The Sniper Elite series has been around for a good few years now, and for many gamers it’s the go to game for some quality sniper action. Developers Rebellion have zeroed in their focus a bit more this time around for Sniper Elite 3, and it seems the target is to give players more choice in a bigger environment. This feels like the right direction to go in, and certainly an improvement over Sniper Elite V2. However, was Rebellion a little too quick onto the trigger finger in getting their latest entry out the door?
The reason I ask this is because Sniper Elite 3 feels like a step forward for the series in many ways. However while certain facets of the game have been improved there are many that have gone backwards. Let’s start with how Sniper Elite 3 hits its mark. One of the first things you will notice is that the world in Sniper Elite 3 is much bigger then Sniper Elite V2. The broken buildings and cobble stone streets have been swapped out for deserts and palm tree’s, as the game focuses on the conflict in North Africa during World War 2.
It’s a much more scenic part of the world to explore and the updated visuals bring the desert conflict to life in quite a respectable fashion. One of the very first things you should do when starting the game is turn V-Sync off in the options menu. This will give you a much higher framerate than with it turned on. The only difference with it turned on besides the performance dip, is that there is less screen tearing, but I hardly noticed it. Like I said before Rebellion set out to create much larger maps than seen in previous games, and they certainly achieved that. Levels now offer multiple routes thanks to their larger size that you can approach objectives any way you want. This make’s planning your attack a lot more enjoyable and varied than previous titles.
You will choose your loadout before each mission and you can upgrade certain features of weapons like the scope and bolt for more range and damage. You should focus on tweaking your main sniper rifle as the other weapons are very inaccurate. Also Lieutenant Karl Fairburne, who you play as once again, is absolutely useless in hand-to-hand combat. He only knows one punch that always misses its mark, and leads to Karl getting a rifle stock to the face from some half wounded and disgruntled German soldier.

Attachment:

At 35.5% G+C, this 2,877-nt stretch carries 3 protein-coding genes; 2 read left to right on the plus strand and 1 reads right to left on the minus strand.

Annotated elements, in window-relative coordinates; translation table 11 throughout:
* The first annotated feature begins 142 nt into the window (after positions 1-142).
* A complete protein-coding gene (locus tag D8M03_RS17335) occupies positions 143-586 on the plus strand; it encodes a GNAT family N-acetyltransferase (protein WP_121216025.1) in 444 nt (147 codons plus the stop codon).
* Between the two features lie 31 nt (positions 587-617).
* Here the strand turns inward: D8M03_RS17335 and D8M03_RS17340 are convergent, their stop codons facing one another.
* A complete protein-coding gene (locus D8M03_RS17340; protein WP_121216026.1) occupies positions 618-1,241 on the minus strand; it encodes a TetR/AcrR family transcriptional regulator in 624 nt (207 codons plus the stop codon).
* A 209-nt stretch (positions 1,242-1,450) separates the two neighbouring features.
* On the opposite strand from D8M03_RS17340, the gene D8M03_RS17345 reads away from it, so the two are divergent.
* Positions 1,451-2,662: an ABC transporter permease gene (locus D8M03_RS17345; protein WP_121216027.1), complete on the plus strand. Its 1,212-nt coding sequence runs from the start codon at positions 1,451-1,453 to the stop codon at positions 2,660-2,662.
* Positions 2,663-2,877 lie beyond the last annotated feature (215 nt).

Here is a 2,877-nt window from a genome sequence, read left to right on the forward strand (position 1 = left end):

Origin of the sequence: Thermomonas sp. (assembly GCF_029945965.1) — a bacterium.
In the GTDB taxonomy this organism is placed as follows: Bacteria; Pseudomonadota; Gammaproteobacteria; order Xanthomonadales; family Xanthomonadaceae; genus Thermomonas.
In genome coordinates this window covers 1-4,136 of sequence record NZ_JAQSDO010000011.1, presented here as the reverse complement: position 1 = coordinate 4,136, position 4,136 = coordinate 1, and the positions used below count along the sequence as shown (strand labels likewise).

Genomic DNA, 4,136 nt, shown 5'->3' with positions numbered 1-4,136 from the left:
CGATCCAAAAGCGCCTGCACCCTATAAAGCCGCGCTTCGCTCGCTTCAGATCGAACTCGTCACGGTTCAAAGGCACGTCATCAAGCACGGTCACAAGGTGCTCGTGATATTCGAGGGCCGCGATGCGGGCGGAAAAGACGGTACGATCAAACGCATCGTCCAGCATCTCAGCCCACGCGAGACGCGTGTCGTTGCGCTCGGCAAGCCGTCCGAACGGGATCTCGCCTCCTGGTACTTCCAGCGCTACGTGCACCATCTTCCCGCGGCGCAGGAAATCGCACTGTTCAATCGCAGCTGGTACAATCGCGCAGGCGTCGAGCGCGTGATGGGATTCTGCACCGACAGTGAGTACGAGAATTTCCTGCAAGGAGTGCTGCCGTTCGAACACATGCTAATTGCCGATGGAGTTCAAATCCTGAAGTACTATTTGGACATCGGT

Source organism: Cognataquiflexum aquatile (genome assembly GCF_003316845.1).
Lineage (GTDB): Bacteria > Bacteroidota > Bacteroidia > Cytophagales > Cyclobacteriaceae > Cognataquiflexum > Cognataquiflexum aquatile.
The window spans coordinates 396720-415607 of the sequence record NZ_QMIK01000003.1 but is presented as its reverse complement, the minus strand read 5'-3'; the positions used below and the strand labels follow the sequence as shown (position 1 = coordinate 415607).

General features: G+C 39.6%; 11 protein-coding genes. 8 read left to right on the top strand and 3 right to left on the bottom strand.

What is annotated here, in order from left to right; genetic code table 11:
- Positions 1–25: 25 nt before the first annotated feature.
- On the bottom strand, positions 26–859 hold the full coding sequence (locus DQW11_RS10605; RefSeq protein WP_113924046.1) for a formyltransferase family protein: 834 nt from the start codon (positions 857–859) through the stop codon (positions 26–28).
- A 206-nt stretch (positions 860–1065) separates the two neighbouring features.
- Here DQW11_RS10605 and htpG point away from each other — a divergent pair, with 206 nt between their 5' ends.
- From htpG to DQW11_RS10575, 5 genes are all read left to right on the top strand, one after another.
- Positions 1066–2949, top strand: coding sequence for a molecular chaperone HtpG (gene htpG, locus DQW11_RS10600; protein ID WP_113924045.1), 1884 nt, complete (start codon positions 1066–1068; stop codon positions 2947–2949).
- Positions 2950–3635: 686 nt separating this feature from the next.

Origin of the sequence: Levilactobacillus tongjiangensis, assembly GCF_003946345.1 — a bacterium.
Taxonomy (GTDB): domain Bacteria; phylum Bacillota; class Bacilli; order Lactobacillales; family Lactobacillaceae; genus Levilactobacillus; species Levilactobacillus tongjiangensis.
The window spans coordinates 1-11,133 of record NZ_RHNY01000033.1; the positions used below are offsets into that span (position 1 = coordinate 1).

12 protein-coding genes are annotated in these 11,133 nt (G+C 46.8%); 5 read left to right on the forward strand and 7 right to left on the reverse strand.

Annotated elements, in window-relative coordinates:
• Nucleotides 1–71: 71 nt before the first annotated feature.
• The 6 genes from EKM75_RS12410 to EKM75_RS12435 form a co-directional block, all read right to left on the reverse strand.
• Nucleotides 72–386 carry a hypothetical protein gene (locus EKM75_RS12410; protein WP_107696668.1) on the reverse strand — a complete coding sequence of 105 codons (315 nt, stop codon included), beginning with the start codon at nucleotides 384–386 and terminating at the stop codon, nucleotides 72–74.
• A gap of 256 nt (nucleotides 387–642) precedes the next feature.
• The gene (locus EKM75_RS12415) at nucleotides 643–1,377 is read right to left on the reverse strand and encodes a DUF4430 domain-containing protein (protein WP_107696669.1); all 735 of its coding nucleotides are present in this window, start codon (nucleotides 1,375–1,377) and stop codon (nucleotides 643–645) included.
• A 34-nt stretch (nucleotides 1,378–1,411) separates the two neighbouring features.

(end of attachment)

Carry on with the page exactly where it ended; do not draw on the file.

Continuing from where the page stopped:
It pays off to kill your enemy from a distance, don’t even try run and gun as Karl gets cut down in seconds if there is more than one enemy around. Killing from a distance with your sniper rifle will reward you with glorious and overly violent slow motion kill cameras. These kill cameras have also been improved to show more detail inside the human body. Bits of bone will shatter more dynamically now. These death cameras look impressive the first hundred times, but soon they get a little repetitive, but luckily you can skip them by hitting X if you want to. The larger levels, improved visuals and gory kill cameras are all great improvements. Even vehicles have their own kill camera now. When a bullet enters the vehicle you can see it destroying the inner workings of engine parts. However that’s about where the good news ends.
The biggest problem with Sniper Elite 3 is that it is riddled with glitches. So much so, that while I was playing I wondered if the game was somehow rushed out the door incomplete because the projects funding had dried up or something. I experienced many unique things happen while playing. When picking up a body it would remain behind, but the animation thereof would continue. At times I was floating above an enemy while performing a stealth kill. These glitches immediately rip you out of the game world that you are trying to get immersed in, and while the odd glitch is okay, it happened way to often in Sniper Elite 3. The AI is the next big question mark, as it swings from impossibly difficult to just plain broken at times. One such example I experienced was when I wanted to distract enemies by blowing a truck up. I threw a grenade at the truck, sending it skyward in flames, but to my surprise the enemies that were mere meters away were completely oblivious to what just happened. Then I threw a stone at the same place and the entire camp lost its mind in a panic, and frantically searched for the source of the noise. It’s all great having realistic features such as controlling your breathing to break the shot on your respiratory pause, and great ballistic effects, but they only make up for so much of the games shortfalls.
I still love the series as there are not many good sniper games out there, and I had a great time with Sniper Elite V2. I feel that Sniper Elite 3 has taken the series in the right direction, with the ability to now play the campaign co-op, in bigger environments, stereoscopic 3D (which should be an option in more games) and even multiplayer. However, it feels like it just needed a little more time to bake in the oven. Slow motion kills are still highly satisfying, so if you don’t mind a few floating enemies and AI that’s all over the place, then you might want to pull the trigger on Sniper Elite 3.